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Technical Paper

Estimation of Intake Oxygen Mass Fraction for Transient Control of EGR Engines

Cooled Exhaust Gas Recirculation (EGR) technology provides significant benefits such as better cycle efficiency, knock tolerance and lower NOx/PM emissions. However, EGR dilution also poses challenges in terms of combustion stability, power density and control. Conventional control schemes for EGR engines rely on a differential pressure sensor combined with an orifice flow model to estimate EGR flow rate. While EGR rate is an important quantity, intake O2 mass fraction may be a better indication of EGR, capturing quantity as well as “quality” of EGR. SwRI has successfully used intake O2 mass fraction as a controlled state to manage several types of EGR engines - dual loop EGR diesel engines, low pressure loop /dedicated EGR (D-EGR) gasoline engines as well as dual fuel engines. Several suppliers are currently developing intake O2 sensors but they typically suffer from limited accuracy, response time and reliability. Also, addition of a new sensor implies increased production costs.
Technical Paper

Combined Fuel and Lubricant Effects on Low Speed Pre-Ignition

Many studies on low speed pre-ignition have been published to investigate the impact of fuel properties and of lubricant properties. Fuels with high aromatic content or higher distillation temperatures have been shown to increase LSPI activity. The results have also shown that oil additives such as calcium sulfonate tend to increase the occurrence of LSPI while others such as magnesium sulfonate tend to decrease the occurrence. Very few studies have varied the fuel and oil properties at the same time. This approach is useful in isolating only the impact of the oil or the fuel, but both fluids impact the LSPI behavior of the engine simultaneously. To understand how the lubricant and fuel impacts on LSPI interact, a series of LSPI tests were performed with a matrix which combined fuels and lubricants with a range of LSPI activity. This study was intended to determine if a low activity lubricant could suppress the increased LSPI from a high activity fuel, and vice versa.
Technical Paper

Real Fuel Effects on Low Speed Pre-Ignition

To better understand real fuel effects on LSPI, a matrix was developed to vary certain chemical and physical properties of gasoline. The primary focus of the study was the impact of paraffinic, olefinic, and aromatic components upon LSPI. Secondary goals of this testing were to study the impact of ethanol content and fuel volatility as defined by the T90 temperature. The LSPI rate increased with ethanol content but was insensitive to olefin content. Additionally, increased aromatic content uniformly led to increased LSPI rates. For all blends, lower T90 temperatures resulted in decreased LSPI activity. The correlation between fuel octane (as RON or MON) suggests that octane itself does not play a role; however, the sensitivity of the fuel (RON-MON) does have some correlation with LSPI. Finally, the results of this analysis show that there is no correlation between the laminar flame speed of a fuel and the LSPI rate.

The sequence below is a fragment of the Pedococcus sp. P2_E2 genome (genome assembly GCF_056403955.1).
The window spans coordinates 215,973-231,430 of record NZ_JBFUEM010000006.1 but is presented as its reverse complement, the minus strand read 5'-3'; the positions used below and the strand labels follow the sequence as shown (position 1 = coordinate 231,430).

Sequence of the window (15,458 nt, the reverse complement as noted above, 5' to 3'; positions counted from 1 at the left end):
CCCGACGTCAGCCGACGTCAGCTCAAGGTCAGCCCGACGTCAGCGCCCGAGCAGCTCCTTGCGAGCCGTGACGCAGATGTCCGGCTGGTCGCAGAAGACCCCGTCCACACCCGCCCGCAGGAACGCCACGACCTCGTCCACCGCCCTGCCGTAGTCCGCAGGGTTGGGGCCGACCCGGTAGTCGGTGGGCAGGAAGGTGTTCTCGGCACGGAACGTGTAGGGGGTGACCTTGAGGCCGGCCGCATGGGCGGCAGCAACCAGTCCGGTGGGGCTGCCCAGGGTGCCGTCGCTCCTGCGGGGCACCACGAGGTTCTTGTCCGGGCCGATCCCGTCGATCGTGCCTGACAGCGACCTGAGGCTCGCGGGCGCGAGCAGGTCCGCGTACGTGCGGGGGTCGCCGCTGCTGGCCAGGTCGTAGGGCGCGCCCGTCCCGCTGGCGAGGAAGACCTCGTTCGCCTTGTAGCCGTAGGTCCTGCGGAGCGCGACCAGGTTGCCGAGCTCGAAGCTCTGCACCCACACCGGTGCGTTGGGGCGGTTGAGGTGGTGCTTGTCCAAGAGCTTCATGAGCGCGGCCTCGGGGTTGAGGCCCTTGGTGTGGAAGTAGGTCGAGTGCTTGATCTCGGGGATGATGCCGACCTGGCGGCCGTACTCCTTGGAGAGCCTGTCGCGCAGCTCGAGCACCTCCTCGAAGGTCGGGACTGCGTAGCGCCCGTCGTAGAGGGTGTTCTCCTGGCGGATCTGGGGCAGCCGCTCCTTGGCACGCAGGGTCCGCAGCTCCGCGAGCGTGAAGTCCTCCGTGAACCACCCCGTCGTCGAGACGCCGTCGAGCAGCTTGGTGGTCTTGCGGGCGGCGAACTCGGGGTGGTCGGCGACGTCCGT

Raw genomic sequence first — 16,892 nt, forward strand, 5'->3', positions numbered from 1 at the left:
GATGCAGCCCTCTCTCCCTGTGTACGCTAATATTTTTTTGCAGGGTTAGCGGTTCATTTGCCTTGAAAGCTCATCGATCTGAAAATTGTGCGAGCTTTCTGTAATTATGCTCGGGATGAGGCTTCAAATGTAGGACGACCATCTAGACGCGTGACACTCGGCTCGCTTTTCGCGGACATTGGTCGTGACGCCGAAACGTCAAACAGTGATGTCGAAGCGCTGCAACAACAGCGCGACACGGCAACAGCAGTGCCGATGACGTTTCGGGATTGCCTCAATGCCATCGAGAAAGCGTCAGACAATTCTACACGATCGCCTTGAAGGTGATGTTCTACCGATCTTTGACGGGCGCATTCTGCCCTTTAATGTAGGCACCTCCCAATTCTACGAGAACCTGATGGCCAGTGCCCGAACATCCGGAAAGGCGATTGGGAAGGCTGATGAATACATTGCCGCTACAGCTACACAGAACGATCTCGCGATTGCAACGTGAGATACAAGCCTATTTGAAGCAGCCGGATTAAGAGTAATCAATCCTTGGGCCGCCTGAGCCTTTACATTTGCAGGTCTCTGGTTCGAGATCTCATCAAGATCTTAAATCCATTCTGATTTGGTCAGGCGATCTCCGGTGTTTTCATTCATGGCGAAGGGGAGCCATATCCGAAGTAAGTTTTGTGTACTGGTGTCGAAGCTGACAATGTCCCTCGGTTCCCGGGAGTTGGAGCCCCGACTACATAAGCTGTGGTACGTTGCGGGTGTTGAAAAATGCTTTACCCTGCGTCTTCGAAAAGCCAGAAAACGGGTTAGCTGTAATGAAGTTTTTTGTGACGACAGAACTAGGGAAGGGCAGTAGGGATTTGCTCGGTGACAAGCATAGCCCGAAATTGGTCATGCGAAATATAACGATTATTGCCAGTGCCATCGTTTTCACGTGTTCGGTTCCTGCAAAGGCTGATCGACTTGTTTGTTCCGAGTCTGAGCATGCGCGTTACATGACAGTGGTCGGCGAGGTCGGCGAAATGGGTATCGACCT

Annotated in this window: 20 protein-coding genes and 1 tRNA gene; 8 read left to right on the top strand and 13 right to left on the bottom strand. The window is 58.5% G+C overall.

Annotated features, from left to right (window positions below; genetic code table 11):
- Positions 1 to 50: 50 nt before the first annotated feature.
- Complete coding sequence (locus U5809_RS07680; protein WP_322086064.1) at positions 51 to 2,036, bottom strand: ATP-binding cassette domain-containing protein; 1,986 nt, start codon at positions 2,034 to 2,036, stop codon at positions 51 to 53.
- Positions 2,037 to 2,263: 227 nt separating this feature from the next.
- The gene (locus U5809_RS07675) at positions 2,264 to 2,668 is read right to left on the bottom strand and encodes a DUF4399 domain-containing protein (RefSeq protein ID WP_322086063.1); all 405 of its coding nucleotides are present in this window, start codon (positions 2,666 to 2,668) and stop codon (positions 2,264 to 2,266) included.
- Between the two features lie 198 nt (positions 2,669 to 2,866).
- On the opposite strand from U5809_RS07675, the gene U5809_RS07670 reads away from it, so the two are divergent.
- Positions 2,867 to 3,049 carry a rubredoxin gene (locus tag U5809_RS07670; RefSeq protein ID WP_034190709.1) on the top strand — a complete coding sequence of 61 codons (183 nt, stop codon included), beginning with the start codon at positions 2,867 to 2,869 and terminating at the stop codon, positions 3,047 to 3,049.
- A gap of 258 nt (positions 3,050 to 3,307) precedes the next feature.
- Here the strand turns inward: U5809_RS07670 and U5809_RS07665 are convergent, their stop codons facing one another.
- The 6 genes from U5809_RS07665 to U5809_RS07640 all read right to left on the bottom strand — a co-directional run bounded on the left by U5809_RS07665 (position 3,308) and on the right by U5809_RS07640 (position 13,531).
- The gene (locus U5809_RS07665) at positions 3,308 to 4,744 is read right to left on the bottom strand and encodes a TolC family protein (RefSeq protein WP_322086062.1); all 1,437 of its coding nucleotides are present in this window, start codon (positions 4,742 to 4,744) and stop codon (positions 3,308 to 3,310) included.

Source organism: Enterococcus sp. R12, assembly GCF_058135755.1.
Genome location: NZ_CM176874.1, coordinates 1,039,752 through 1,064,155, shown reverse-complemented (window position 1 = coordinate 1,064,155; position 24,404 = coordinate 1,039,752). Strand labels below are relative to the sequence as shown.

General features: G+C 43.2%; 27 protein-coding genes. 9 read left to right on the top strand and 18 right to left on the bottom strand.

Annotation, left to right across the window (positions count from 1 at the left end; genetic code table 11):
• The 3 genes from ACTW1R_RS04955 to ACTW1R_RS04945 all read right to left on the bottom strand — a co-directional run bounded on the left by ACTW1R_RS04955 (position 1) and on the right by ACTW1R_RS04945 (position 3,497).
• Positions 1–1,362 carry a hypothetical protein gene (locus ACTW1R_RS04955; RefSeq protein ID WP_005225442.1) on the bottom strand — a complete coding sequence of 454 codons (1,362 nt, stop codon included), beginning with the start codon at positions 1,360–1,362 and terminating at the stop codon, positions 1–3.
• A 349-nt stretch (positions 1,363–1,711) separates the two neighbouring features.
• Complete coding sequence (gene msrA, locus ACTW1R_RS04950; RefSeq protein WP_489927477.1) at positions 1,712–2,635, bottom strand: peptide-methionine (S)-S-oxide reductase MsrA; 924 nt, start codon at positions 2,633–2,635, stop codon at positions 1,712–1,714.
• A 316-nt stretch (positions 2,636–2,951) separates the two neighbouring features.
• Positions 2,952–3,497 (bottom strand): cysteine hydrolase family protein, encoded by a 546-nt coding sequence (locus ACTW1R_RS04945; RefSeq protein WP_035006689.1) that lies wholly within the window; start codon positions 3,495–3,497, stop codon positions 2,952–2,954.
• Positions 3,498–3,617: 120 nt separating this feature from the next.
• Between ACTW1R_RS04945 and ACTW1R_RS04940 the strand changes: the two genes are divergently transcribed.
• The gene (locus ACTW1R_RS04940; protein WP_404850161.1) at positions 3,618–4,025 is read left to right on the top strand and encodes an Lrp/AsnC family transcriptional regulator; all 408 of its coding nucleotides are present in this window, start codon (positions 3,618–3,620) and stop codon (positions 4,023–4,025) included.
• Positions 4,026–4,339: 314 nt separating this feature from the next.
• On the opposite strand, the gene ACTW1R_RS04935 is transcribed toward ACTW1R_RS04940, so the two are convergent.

Journal Article

The Impact of Lubricant Volatility, Viscosity and Detergent Chemistry on Low Speed Pre-Ignition Behavior

The impact of additive and oil chemistry on low speed pre-ignition (LSPI) was evaluated. An additive metals matrix varied the levels of zinc dialkyldithiophosphate (ZDDP), calcium sulfonate, and molybdenum within the range of commercially available engine lubricants. A separate test matrix varied the detergent chemistry (calcium vs. magnesium), lubricant volatility, and base stock chemistry. All lubricants were evaluated on a LSPI test cycle developed by Southwest Research Institute within its Pre-Ignition Prevention Program (P3) using a GM LHU 2.0 L turbocharged GDI engine. It was observed that increasing the concentration of calcium leads to an increase in the LSPI rate. At low calcium levels, near-zero LSPI rates were observed. The addition of zinc and molybdenum additives had a negative effect on the LSPI rate; however, this was only seen at higher calcium concentrations.
Technical Paper

On-Road Monitoring of Low Speed Pre-Ignition

To meet increasingly stringent emissions and fuel economy regulations, many Original Equipment Manufacturers (OEMs) have recently developed and deployed small, high power density engines. Turbocharging, coupled with gasoline direct injection (GDI) has enabled a rapid engine downsizing trend. While these turbocharged GDI (TGDI) engines have indeed allowed for better fuel economy in many light duty vehicles, TGDI technology has also led to some unintended consequences. The most notable of these is an abnormal combustion phenomenon known as low speed pre-ignition (LSPI). LSPI is an uncontrolled combustion event that takes place prior to spark ignition, often resulting in knock, and has been known to cause catastrophic engine damage. LSPI propensity depends on a number of factors including engine design, calibration, fuel properties and engine oil formulation. Several engine tests have been developed within the industry to better understand the phenomenon of LSPI.